T cells and cortical Lesions is Siponimod the next thing to sort out cog fog?

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What causes demyelination of the cortex creating grey matter lesions. Well in this study there is no difference to what causes demyelination in the spinal cord…It’s T cells, T cells, T cells.

Cortical lesions have been associated with cog fog and so if you get rid of them surely that is great for progression.

Siponimod is the new mod on the block and now we get data suggesting it stops Th17 from accumulating in the brain and stops them causing cortical lesions, so siponimod should be good for Cog Fog. This is shown here.

The study was done blinded but we are not told how the experiment was randomised, although they were randomised, so is by chance that the animals destined to get the drug developed disease 2 days after those destined to get dummy drug as it seems the experiment is flawed.

Why because there should be no differencece between the blue line (nothing) and the black line (nothing) up to day 8. But you can see they have long since split and the blue animals developed disease 2 days earlier. By day 8 you can see which animals had lost weight…give them nothing and they get sick, and those that haven’ lost weight.

I think brain involvement in EAE does not really reflect the paralysis seen in EAE as this is probably largely a spinal cord problem, I think if you are going to to look at the influence of brain lesions my guess is that you should be looking at behavioural tests rather than mobility tests.

But I guess we can ask, is surely you can do these experiments in humans, you can give them siponimod, you can see cortical lessions with scanners and you have perform cognitive tests.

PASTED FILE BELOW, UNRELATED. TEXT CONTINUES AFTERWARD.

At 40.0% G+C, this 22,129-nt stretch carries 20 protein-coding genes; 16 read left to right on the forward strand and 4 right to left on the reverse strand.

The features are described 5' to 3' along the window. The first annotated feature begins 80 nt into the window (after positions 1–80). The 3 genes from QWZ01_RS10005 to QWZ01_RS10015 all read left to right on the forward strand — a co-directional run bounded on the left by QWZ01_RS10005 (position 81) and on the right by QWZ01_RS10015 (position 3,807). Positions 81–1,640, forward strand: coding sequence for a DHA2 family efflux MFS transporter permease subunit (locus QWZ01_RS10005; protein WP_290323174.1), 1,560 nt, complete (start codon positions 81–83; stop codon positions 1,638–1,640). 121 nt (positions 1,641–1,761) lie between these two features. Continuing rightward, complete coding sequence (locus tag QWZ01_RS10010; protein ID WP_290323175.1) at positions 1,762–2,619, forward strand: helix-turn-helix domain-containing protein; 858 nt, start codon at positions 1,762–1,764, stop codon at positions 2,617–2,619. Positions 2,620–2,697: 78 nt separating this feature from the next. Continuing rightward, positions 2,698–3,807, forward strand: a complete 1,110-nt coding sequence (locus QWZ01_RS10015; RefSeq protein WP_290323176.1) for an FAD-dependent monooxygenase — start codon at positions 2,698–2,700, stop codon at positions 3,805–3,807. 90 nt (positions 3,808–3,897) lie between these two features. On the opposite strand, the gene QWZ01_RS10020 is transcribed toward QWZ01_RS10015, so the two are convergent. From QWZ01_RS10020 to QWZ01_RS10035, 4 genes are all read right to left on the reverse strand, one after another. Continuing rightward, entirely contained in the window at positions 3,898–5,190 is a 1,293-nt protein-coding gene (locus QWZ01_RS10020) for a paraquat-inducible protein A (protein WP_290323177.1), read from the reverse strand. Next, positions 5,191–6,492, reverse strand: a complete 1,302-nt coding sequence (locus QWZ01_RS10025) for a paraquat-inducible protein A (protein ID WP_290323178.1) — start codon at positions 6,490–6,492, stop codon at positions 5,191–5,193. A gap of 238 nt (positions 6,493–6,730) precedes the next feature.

Siponimod therapy implicates Th17 cells in a preclinical model of subpial cortical injury.Ward LA, Lee DS, Sharma A, Wang A, Naouar I, Ma XI, Pikor N, Nuesslein-Hildesheim B, Ramaglia V, Gommerman JL. JCI Insight. 2019 Dec 10. pii: 132522. doi: 10.1172/jci.insight.132522. [Epub ahead of print]

Subpial demyelination (demyelination around the CNS surface) is a specific hallmark of multiple sclerosis (MS) and a correlate of disease progression. Although the mechanism(s) that mediate pathogenesis in the subpial compartment remain unclear, it has been speculated that inflammation in the overlying meninges may be associated with subpial injury. Here we show that adoptive transfer of proteolipid protein-primed Th17 cells into SJL/J recipient mice induces subpial demyelination associated with microglial/macrophage activation, disruption of the glial limitans and evidence of an oxidative stress response. This pathology was topologically associated with foci of immune cells in the meninges and occurred in the absence of measurable anti-MOG IgM or IgG antibodies. To test the role of brain-infiltrating leukocytes on subpial injury, we modulated sphingosine 1-phosphate (S1P) receptor1,5 activity with BAF312 (siponimod) treatment. Administration of BAF312, even after adoptively transferred T cells had entered the brain, significantly ameliorated clinical EAE and diminished subpial pathology, concomitant with a selective reduction in the capacity of transferred T cells to make Th17 cytokines. We conclude that sustained subpial cortical injury is associated with the capacity for brain-resident T cells to produce Th17 cytokines, and this pathological process occurs in an S1P receptor1,5-dependent manner.

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